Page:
Public Texts, Part Two: Second Semester Begins

By Jessica Anne Carter

It’s the beginning of second semester, marks are coming in, and classes are starting up again.

Time to take a breath. Reflect on last semester. Pat ourselves on the back for all the things we’ve accomplished in the past four months. (Yay, us!)

Because let’s face it: Grad school is hard. There are so many readings your eyes start to hurt and your brain starts to fog. There are long essays and class presentations and the pressure to sound smart because everyone else is smart. Deadlines, teaching assistantships, and all the hardships of juggling school and life.

But the Public Texts program is also amazing. In the past semester, I’ve met so many great people and learned so many new things. Especially in our Colloquium course. We’ve used a printing press (twice!) thanks to local printmaker Jeff Macklin and the wonderful people at the Bibliography Room at Massey College. We visited the Petroglyphs at Petroglyphs National Park and heard the stories they depict interpreted by Lynn Gehl. We’ve learned about bookbinding, intaglio and woodcut illustrations, and just how complicated printmaking can be from local expert John Burbidge. We’ve visited the Fisher Rare Books Library and only glimpsed a minuscule fraction of the over 700 000 books they have. Michael Eamon gave a talk on the early print culture in Canada, and Lynn Gehl returned to speak to us about Wampum.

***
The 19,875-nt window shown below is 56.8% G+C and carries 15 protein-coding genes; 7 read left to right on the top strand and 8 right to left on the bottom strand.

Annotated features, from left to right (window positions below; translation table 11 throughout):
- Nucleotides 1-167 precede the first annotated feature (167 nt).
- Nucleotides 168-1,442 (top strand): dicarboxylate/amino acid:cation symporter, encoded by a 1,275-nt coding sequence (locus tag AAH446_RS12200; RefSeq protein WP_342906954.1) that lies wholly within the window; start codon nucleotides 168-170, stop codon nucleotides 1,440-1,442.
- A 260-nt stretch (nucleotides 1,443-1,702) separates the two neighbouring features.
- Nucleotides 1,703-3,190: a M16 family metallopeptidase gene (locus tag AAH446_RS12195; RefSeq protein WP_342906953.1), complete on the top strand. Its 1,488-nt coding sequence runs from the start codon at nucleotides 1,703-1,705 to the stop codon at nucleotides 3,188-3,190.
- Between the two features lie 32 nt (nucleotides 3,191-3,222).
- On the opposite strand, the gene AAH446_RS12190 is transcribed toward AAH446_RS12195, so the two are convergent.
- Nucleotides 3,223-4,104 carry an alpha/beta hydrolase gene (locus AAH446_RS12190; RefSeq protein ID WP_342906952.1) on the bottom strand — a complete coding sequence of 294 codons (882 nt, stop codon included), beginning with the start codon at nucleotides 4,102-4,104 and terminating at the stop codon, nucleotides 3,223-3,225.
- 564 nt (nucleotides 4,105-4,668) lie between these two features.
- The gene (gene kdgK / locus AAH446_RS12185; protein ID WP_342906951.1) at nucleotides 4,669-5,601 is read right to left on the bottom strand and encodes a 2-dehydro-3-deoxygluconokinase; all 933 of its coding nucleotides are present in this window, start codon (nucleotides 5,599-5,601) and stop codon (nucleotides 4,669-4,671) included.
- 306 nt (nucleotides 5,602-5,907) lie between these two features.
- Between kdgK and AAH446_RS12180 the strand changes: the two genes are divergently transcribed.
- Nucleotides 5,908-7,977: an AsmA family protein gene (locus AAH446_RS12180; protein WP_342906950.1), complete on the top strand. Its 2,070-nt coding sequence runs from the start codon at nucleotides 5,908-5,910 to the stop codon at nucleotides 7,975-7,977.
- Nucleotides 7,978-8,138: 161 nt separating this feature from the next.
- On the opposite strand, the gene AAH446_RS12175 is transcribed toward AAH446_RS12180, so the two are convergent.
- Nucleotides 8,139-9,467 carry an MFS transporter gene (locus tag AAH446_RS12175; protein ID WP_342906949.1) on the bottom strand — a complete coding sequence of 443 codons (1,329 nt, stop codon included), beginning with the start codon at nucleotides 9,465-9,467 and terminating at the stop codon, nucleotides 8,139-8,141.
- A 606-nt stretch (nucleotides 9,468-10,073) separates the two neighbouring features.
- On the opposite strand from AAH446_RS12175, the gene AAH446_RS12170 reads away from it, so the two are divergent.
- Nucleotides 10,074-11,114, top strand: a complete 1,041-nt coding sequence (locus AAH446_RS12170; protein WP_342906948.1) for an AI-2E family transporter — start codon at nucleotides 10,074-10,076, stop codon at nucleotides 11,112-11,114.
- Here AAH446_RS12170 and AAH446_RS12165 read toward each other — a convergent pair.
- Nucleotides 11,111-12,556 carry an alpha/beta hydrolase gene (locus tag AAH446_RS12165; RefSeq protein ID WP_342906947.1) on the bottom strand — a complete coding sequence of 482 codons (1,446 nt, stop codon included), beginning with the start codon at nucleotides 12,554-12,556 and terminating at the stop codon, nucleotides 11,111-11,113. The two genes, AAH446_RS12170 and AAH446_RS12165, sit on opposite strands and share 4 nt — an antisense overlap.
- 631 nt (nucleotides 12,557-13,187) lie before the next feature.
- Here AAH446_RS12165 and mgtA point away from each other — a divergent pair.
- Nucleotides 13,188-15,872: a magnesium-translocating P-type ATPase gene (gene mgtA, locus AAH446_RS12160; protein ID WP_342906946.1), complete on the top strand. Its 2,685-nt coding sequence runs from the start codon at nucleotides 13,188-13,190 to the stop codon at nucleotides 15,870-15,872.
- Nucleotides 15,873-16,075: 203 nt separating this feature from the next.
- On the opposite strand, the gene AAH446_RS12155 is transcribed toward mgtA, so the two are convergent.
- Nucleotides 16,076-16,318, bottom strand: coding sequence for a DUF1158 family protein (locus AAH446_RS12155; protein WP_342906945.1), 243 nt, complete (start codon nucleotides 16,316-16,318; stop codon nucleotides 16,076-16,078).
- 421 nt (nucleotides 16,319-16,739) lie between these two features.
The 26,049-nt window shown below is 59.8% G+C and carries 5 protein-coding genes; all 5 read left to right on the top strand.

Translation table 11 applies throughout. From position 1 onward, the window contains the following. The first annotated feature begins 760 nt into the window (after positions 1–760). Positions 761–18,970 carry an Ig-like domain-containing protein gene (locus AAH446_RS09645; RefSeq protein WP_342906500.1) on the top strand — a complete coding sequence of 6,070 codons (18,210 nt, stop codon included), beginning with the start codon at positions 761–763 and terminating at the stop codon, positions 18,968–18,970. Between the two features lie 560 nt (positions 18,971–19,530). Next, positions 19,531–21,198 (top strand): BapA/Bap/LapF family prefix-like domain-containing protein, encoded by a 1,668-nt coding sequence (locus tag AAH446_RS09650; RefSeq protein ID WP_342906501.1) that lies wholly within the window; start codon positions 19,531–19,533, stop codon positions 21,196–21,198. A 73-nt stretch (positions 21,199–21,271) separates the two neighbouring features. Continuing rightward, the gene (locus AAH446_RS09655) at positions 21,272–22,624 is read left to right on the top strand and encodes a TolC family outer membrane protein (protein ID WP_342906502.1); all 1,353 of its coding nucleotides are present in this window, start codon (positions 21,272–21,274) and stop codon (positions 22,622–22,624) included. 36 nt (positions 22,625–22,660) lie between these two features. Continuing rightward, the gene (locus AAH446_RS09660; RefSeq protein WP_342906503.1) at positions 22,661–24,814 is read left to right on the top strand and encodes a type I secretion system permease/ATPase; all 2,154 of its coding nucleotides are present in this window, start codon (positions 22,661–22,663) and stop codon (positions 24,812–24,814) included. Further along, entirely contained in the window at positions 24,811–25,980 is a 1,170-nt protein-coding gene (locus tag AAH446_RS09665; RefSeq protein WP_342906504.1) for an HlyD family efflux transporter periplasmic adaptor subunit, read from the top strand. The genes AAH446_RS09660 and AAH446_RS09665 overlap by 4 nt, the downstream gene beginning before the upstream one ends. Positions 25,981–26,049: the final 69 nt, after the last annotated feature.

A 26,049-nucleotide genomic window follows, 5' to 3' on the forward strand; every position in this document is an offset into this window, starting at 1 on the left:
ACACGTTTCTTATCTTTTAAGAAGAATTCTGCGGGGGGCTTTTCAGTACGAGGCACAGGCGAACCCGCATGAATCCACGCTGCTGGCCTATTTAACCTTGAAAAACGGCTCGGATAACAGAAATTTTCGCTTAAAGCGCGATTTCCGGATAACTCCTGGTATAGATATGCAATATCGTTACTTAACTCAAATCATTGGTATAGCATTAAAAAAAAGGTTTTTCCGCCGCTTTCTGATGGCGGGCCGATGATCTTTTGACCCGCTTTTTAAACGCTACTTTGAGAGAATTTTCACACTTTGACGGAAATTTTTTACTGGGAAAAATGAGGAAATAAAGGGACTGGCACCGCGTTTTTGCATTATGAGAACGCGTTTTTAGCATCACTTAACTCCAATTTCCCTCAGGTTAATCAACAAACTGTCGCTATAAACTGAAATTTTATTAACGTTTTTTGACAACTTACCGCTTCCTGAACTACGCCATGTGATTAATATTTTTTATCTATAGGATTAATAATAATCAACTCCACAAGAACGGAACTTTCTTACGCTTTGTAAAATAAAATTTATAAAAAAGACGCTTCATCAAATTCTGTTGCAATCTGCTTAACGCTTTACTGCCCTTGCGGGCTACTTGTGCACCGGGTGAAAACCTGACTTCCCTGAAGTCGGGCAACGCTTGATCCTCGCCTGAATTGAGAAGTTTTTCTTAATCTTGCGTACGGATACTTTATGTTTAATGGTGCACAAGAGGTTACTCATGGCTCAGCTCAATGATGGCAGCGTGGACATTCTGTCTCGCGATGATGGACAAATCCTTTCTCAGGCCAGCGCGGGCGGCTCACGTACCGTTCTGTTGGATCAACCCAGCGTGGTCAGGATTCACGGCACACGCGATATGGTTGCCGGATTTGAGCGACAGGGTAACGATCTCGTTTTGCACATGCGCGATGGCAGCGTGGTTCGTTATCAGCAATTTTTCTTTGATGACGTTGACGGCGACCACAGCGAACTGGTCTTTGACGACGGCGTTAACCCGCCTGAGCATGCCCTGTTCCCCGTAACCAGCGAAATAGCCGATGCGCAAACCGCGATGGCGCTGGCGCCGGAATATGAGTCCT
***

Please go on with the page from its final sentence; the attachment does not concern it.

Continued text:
One important thing I learned last semester was to believe in myself; that I had interesting things to say, and people were interested in hearing them. It’s hard coming to a new city, a new school, and a higher level of education without feeling a bit lost. Imposter syndrome runs amok. But with such small class sizes and such wonderful people, it was easy to start feeling at home here at Trent. To feel like being myself was enough.

Let’s be real: Grad school is no walk in the park. It’s the sprint to the bus before it drives away, while you’re juggling all your stuff and trying not to slip on the ice. But there’s a wonderful joy in catching that bus, in accomplishing the hard things and learning that you can do more than you
ever thought you could.

That’s what makes it so special.

About dontpanictrent

DON'T PANIC: A Trent Graduate Student Blog

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